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book review

Louise Penny’s How the Light Gets In.

How The Light Gets In
By Louise Penny (Minotaur, 416 pages, $29.99)

One of the best Canadian crime series goes from strength to strength. Louise Penny takes us to the exquisite Quebec village of Three Pines and the stalwart Sûreté Inspector Armand Gamache. Three Pines, as all fans know, is a hidden jewel, not on the map, in a mountain cleft that makes it unreachable by computer or mobile phone. In short, a place to escape the stress of modernity and all its devices. And, of course, there's murder.

This time out, it's days to Christmas and the dead are in Montreal. Gamache is at war with his superiors, who are attempting to oust him by turning his homicide department into a rabble of disrespect and incompetence. He has also lost the aid and friendship of his long-time associate Jean-Guy Beauvoir. So when a Montreal murder takes him to Three Pines, it's a relief to be among the kind and caring folk there.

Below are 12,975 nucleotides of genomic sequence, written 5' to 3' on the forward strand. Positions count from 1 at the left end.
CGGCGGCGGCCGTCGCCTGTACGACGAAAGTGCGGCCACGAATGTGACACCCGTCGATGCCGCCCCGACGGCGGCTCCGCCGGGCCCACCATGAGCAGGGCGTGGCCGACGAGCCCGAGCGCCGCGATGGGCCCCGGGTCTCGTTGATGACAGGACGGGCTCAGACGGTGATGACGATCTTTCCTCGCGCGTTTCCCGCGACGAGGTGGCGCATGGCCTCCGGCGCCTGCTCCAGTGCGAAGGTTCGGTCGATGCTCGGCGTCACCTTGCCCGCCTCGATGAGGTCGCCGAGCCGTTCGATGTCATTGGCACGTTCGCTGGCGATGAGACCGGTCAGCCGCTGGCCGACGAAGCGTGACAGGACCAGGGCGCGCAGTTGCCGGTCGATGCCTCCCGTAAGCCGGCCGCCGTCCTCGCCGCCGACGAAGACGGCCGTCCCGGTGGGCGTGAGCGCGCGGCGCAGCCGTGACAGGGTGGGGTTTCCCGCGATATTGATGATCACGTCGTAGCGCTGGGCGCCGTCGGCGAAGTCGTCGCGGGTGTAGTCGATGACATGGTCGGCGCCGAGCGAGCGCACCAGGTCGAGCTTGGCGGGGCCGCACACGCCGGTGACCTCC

The mystery demands access to the outside world and so, flying against the very charm of Three Pines, local heroes Myrna, Gabri, and Olivier agree to help Gamache set up a satellite dish. It's an emergency move, one hopes, but after case is solved, it's still there. Does this mark the end of Three Pines' isolated perfection? We'll have to wait for the next instalment of this marvellous series to find out.

Holy Orders
By Benjamin Black (Henry Holt, 304 pages, $30)

My first literary introduction to Ireland included leprechauns and singing pubs. That may have been the myth but, in the prose of Benjamin Black, 1950s Dublin was a dank and oppressive place, dominated by religion and bereft of charm. Benjamin Black, a.k.a. John Banville, is a master at the perfect scene and the artful image. That's what makes his series featuring the enigmatic medical examiner Quirke so memorable. This novel begins with a dead body in a lock and leads to death and destruction in the Catholic church, Ireland's most powerful and most demanding master. Beautifully written, with unforgettable characters and perfect pacing, this is one of the best books of the year.

Children Of The Revolution